Recruiters are often tasked with the difficult task of choosing between a highly specialized employee able to perform specific duties versus a highly motivated employee able to perform many generalized functions. Without a doubt, this is one of the more challenging situations most recruiters are likely to encounter. On one hand, hiring for a very narrow skill set might solve an immediate problem but could quite possibly leave the company in a lurch when new challenges arise. On the other hand, hiring a highly motivated person might be lead to a great long-term outcome but leave employers short on time and staff in the interim. Not sure where to start? Keep reading to discover key questions designed to help you decide which is the best fit both today and tomorrow.
1. Can the candidate adapt?
In general, hiring a highly motivated employee who is able and willing to learn new skills tends to be the best long-term investment especially if you have the time to train the individual on the job. Not only does the employee gain valuable skills, but also the company tends to benefit from hiring a generalist able to multi-task and/or train others. Of course, specific attention should be given to a non-compete clause especially if the skill-set tends to be easily transferred and the total cost of training must be taken into account.
2. Is the need for specialized skill immediate and/or highly sensitive?
The more immediate the need and the more sensitive or competitive the field, the more likely it is the company will require a specialist rather than generalist. If the need is immediate but not sensitive nor particularly competitive, then (and only then) a short-term, temporary or consulting situation may be considered. If the need is sensitive or competitive but not immediate then hiring a highly motivated candidate who is able and willing to be trained is often the best option.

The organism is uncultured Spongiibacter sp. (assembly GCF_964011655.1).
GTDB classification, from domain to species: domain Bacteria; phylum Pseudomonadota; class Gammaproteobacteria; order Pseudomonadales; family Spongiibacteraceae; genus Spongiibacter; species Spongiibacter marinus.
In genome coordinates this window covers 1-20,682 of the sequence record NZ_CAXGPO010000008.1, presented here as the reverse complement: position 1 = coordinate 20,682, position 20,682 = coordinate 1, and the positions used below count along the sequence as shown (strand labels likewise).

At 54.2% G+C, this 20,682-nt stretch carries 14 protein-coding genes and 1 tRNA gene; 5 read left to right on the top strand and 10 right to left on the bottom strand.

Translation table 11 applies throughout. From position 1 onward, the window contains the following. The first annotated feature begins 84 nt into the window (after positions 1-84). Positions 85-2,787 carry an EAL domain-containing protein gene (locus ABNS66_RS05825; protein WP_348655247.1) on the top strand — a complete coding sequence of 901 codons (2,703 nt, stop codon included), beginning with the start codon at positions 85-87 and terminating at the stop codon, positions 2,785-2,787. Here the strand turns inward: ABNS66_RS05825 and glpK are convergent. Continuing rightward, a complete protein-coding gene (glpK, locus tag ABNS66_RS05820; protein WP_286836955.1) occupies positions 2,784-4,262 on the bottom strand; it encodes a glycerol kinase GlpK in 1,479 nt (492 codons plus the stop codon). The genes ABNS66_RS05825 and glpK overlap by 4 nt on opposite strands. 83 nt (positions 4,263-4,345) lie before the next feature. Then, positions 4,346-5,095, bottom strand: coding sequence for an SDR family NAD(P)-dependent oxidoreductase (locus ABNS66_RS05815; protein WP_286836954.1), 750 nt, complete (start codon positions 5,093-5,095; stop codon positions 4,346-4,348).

3. What is the average tenure of employees?
Every company has different expectations when it comes to hiring new staff and there are definite pro’s and con’s associated with both specialists and generalists. Don’t assume that a specialist will necessarily “stay put” simply because there are fewer available positions; the very nature of supply and demand may deem a higher than average interest from competitors for the very few available individuals with a proven track record of success. On the other hand, we have already mentioned that training a generalist may provide the skills necessary to compete at a higher level especially if not given ample promotional consideration from within the company. Make sure the expected tenure meets the needs of the individual applicant.
4. Is there sufficient work to keep a specialist engaged over the long-term?
The very act of specializing in any given area often means a more narrow focus; to put it another way, specialists are often unable or unwilling to perform a wide variety of other tasks or it may be economically unfeasible to use them elsewhere during “down times.” Before committing to the long-term employment of a specialist, be sure there is sufficient and steady need to justify the extra expense over the long haul? If not, obtaining outside help on a per project basis then training a capable employee to take over the duties on an “as needed” basis should be considered.
Tom McKenna is the COO of LogJobs, the #1 source of hire for supply chain management professionals.